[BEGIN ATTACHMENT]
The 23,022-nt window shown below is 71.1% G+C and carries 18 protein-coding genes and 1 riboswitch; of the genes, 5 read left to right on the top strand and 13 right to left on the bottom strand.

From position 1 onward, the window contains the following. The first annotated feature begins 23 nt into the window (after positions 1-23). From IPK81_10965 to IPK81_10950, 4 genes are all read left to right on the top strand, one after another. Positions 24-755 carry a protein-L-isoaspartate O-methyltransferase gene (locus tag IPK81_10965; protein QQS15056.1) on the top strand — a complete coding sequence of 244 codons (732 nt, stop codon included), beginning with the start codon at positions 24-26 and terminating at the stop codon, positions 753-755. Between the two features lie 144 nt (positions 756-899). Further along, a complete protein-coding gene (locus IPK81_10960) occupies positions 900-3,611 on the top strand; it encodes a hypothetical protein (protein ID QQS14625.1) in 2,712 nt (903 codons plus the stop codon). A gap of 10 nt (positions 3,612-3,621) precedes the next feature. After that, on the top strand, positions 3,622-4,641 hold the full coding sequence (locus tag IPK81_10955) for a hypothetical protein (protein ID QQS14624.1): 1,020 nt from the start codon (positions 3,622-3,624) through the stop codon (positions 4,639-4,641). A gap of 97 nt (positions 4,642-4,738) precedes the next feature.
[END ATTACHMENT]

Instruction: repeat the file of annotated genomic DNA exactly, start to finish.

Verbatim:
The 23,022-nt window shown below is 71.1% G+C and carries 18 protein-coding genes and 1 riboswitch; of the genes, 5 read left to right on the top strand and 13 right to left on the bottom strand.

From position 1 onward, the window contains the following. The first annotated feature begins 23 nt into the window (after positions 1-23). From IPK81_10965 to IPK81_10950, 4 genes are all read left to right on the top strand, one after another. Positions 24-755 carry a protein-L-isoaspartate O-methyltransferase gene (locus tag IPK81_10965; protein QQS15056.1) on the top strand — a complete coding sequence of 244 codons (732 nt, stop codon included), beginning with the start codon at positions 24-26 and terminating at the stop codon, positions 753-755. Between the two features lie 144 nt (positions 756-899). Further along, a complete protein-coding gene (locus IPK81_10960) occupies positions 900-3,611 on the top strand; it encodes a hypothetical protein (protein ID QQS14625.1) in 2,712 nt (903 codons plus the stop codon). A gap of 10 nt (positions 3,612-3,621) precedes the next feature. After that, on the top strand, positions 3,622-4,641 hold the full coding sequence (locus tag IPK81_10955) for a hypothetical protein (protein ID QQS14624.1): 1,020 nt from the start codon (positions 3,622-3,624) through the stop codon (positions 4,639-4,641). A gap of 97 nt (positions 4,642-4,738) precedes the next feature.